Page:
• has full management control of the company in substitution for its board and pre-existing management;
  • may delegate any power or function of the practitioner to a person who was part of the board or pre-existing management of the company;
  • may remove from office any person who forms part of the pre-existing management of the company; or
  • appoint a person as part of the management of a company, whether to fill a vacancy or not, subject to subsection (2) and
  • is responsible to develop a business rescue plan to be considered by affected persons, in accordance with Part D of this Chapter; and
  • Implement any business rescue plan that has been adopted in accordance with Part D of this Chapter

It is your duty as director to take appropriate action to keep the company solvent and look after the best interest of the affected parties i.e. creditors, shareholders and employees. Failing to take proper action could ultimately lead to liquidation of the company. Comparing liquidation to business rescue the following is worth noting:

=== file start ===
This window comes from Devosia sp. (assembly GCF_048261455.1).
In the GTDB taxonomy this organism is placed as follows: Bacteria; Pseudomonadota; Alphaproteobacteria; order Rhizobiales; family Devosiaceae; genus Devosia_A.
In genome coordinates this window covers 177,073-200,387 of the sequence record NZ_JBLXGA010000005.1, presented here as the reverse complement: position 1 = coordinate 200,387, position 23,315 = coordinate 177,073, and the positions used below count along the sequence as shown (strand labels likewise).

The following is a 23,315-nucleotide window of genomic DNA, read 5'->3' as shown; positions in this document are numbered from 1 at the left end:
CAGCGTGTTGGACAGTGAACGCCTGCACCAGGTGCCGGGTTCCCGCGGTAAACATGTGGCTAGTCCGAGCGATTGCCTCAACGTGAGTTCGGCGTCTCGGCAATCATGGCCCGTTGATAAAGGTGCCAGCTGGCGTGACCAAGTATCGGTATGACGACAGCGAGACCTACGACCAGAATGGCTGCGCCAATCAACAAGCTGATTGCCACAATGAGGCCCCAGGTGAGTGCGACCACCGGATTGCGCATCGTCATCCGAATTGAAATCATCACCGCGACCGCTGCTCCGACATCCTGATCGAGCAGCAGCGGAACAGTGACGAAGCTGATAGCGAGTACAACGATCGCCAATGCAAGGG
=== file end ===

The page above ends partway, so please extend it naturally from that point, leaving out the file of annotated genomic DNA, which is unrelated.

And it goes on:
• Should the company be placed under liquidation and the liquidation is completed to its final conclusion, it would take at least 18 – 24 months in a liquidation for creditors to receive a dividend, if any.
  • Proposals in a business rescue plan in general provide for a better return for affected persons than what would transpire in a liquidation.
  • The renumeration of a business rescue practitioner is substantially lower than the renumeration a liquidator would be entitled to if the company were to be liquidated.
  • Cost associated with liquidation (auctioneer’s commission, advertising costs, storage costs etc) is much higher than cost of business rescue.